The Walker Colt inaugurated the era of perfected revolver design and manufacture. Colt established a new factory at Hartford, Connecticut, in 1848, and Colt's Patent Fire Arms Manufacturing Company (today the Firearms Division of Colt Industries) began regular production. By the time of Colt's death in 1862, a succession of ten improved revolver models had been introduced, and some 468,000 units manufactured. Before the Civil War the most popular of these in Texas was the .36 caliber 1851 Navy model, about which traveler Frederick Law Olmstedqv observed, "Of the Colt's [Navy] we cannot speak in too high terms. . . . There are probably in Texas about as many revolvers as male adults, and I doubt if there are one hundred in the state of any other make." During the war the few Texas arms manufacturers producing revolvers-Dance Brothers,qv for instance-patterned their limited output on the Colt Dragoon and Navy models.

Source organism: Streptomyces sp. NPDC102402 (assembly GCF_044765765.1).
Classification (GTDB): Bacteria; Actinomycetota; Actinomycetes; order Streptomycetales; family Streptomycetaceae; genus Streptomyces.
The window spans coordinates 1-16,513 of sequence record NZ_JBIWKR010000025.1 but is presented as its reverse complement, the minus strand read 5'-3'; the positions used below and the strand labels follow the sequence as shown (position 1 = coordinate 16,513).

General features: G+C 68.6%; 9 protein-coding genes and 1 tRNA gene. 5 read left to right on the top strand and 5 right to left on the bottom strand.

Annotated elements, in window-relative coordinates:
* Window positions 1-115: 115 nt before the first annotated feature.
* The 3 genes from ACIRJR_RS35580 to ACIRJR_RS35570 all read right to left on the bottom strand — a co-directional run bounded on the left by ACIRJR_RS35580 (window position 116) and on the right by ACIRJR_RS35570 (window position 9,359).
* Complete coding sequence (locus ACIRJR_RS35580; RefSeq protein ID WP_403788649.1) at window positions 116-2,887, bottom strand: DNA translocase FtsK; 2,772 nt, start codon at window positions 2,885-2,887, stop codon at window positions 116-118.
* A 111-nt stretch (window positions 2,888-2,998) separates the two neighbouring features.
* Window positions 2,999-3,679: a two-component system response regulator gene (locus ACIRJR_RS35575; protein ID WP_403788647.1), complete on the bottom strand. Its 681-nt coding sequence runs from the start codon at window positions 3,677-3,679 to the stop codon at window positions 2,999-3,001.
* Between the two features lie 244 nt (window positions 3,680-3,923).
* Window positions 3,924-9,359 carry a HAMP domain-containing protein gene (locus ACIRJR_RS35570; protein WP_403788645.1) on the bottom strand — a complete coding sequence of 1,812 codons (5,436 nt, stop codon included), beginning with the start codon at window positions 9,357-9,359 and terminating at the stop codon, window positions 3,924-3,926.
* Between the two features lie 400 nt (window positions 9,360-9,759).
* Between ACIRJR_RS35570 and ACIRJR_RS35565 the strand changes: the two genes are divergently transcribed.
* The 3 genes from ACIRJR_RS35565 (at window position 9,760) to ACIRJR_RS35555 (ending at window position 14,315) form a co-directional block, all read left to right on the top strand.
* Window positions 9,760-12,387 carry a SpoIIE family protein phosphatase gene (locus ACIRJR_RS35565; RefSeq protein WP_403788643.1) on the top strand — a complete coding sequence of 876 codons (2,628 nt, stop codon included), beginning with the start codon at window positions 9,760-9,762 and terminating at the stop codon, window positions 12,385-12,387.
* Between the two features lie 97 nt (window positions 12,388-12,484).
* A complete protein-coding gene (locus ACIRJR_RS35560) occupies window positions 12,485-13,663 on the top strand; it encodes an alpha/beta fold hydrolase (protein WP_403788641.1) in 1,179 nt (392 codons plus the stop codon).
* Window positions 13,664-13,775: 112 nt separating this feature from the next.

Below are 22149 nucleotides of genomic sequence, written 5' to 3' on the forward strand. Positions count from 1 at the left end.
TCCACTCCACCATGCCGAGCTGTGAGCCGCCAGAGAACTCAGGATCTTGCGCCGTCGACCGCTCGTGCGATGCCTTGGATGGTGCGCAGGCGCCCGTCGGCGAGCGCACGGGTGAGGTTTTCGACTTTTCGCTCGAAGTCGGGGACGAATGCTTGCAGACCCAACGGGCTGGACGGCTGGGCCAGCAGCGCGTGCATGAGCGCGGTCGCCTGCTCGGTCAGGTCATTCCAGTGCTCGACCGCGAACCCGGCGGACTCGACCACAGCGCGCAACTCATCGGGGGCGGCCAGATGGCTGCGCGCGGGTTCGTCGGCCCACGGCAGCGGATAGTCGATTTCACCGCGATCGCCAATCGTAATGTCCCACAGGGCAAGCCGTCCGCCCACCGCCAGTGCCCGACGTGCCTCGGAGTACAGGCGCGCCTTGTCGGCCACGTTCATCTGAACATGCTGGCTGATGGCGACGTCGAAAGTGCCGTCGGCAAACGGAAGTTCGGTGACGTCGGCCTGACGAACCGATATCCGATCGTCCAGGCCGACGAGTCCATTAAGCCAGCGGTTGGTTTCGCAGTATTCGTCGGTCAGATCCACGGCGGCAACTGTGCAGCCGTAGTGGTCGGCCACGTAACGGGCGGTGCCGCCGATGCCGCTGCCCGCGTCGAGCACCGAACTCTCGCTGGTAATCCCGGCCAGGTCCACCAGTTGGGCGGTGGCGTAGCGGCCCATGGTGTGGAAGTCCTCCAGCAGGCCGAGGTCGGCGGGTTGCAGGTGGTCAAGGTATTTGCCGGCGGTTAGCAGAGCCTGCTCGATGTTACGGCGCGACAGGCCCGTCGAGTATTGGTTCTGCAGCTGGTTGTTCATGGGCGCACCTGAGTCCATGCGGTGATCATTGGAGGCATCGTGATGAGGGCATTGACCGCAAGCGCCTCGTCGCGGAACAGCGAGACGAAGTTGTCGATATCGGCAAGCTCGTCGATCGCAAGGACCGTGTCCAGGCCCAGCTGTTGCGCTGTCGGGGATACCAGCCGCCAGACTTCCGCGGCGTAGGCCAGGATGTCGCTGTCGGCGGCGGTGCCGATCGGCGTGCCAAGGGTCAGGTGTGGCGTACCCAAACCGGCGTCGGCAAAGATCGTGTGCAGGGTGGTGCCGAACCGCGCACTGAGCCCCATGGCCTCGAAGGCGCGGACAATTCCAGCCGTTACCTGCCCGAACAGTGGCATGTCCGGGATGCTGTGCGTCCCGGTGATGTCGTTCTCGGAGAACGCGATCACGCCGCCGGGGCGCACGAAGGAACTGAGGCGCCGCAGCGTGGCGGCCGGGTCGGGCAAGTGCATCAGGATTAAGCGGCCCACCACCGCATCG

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« Reply #38 on: January 07, 2006, 05:21:40 AM »

I have had an excellent book for Christmas, untitle "Les armes américaines" ("American weapons"), by Dominique Venner. It's an amazing book about the old weapons (guns and winchster). All the story of this weapon are here: who manufactured, what person had etc... Very interesting.

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Le monde se divise en deux catégories: ceux qui ont un revolver chargé, et ceux qui creusent; toi tu creuses...